It has been found that in drawing the bow string, the archers hand which is in engagement with the bow may apply pressure to the bow in such a manner or at such an angle that the bow turns or rotatively moves so that the longitudinal and/ or transverse axes of the bow are not normal to the arrow as the arrow extends toward a target. When the bow is so rotatively positioned with respect to the arrow when the arrow is aimed at a target, the bow deflects the arrow as the arrow is released toward its target. Of course, such deflection of the arrow as it begins its flight is objectionable.

An object of this invention is to provide an archery bow which includes means for maintaining the bow in the proper angular relationship with respect to an arrow while the bow string is drawn for shooting the arrow.

Another object of this invention is to provide means for attachment to an archery bow for maintaining the bow in proper angular relationship with respect to an arrow as the bow string is drawn for shooting the arrow.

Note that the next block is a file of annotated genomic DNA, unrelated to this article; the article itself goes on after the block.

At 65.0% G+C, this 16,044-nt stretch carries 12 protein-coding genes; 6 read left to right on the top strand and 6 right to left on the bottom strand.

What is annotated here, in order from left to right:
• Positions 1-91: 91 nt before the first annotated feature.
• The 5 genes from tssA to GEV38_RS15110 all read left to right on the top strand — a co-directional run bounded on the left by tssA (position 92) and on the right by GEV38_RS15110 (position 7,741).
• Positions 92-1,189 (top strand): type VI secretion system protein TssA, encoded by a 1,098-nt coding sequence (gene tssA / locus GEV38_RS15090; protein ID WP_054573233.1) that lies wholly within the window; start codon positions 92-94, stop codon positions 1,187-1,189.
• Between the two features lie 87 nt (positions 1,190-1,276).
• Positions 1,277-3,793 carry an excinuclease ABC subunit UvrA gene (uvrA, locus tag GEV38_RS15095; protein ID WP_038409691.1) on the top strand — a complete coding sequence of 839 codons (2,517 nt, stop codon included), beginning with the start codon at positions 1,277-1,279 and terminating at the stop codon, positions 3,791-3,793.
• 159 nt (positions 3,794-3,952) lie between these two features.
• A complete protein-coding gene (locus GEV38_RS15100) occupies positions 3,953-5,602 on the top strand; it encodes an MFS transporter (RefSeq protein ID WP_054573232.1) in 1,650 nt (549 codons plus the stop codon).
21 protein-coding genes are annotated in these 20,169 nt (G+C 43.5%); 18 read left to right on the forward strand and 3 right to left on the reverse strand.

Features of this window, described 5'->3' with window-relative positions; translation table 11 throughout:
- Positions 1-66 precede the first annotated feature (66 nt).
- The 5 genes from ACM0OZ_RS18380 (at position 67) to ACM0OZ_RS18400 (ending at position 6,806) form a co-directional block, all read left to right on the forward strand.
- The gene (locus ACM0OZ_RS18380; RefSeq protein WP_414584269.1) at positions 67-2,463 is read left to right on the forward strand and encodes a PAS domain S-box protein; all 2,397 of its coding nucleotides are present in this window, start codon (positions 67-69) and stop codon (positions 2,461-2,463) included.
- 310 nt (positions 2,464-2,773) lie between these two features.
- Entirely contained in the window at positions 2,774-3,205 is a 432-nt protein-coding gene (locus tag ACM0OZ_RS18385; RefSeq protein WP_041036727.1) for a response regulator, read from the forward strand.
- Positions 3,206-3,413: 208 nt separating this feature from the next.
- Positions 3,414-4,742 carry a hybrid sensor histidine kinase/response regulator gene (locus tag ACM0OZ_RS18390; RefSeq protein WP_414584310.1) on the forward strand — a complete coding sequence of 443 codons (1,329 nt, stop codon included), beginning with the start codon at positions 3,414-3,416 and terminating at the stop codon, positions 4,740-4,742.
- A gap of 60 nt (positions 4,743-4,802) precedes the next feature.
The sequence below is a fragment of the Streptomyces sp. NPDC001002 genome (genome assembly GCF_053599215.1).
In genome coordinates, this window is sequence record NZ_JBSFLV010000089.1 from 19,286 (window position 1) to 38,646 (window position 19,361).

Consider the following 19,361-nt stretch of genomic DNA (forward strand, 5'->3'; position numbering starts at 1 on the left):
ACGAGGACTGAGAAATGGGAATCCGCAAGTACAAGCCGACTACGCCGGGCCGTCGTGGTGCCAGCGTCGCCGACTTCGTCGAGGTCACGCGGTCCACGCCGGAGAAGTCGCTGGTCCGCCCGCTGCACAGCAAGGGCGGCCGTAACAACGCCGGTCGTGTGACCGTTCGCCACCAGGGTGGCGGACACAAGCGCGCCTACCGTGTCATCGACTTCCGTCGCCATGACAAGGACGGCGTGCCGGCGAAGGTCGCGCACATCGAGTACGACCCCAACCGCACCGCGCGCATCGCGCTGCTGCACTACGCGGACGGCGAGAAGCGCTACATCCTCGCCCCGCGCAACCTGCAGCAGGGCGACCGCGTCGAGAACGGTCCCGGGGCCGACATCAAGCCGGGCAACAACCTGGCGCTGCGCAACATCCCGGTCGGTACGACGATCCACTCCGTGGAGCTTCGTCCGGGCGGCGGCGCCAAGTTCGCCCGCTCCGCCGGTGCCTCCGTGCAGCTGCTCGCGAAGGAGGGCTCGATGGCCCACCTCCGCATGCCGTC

Other objects and advantages reside in the construction of parts, the combination thereof, the method of manufacture, and the mode of operation, as will become more apparent from the following description.

In the drawing:

FIGURE 1 is a perspective view of an archery bow provided with alignment apparatus of this invention.

FIGURE 2 is an enlarged fragmentary perspective exploded view showing a portion of an archery bow and alignment apparatus of this invention.

FIGURE 3 is a longitudinal fragmentary sectional view, drawn on substantially the same scale as FIGURE 2, of an archery bow and alignment apparatus of this invention.

FIGURE 4 is an enlarged sectional view taken substantially on line 44 of FIGURE 3.

FIGURE 5 is a side elevational view, drawn on a greatly reduced scale, of an archery bow and alignment apparatus of this invention. This view shows the bow with an arrow in position for shooting from the bow, the bow being maintained in proper angular relationship with respect to the arrow, even though the angle of pressure of the archers hand upon the bow urges the bow to an improper angular position with respect to the arrow.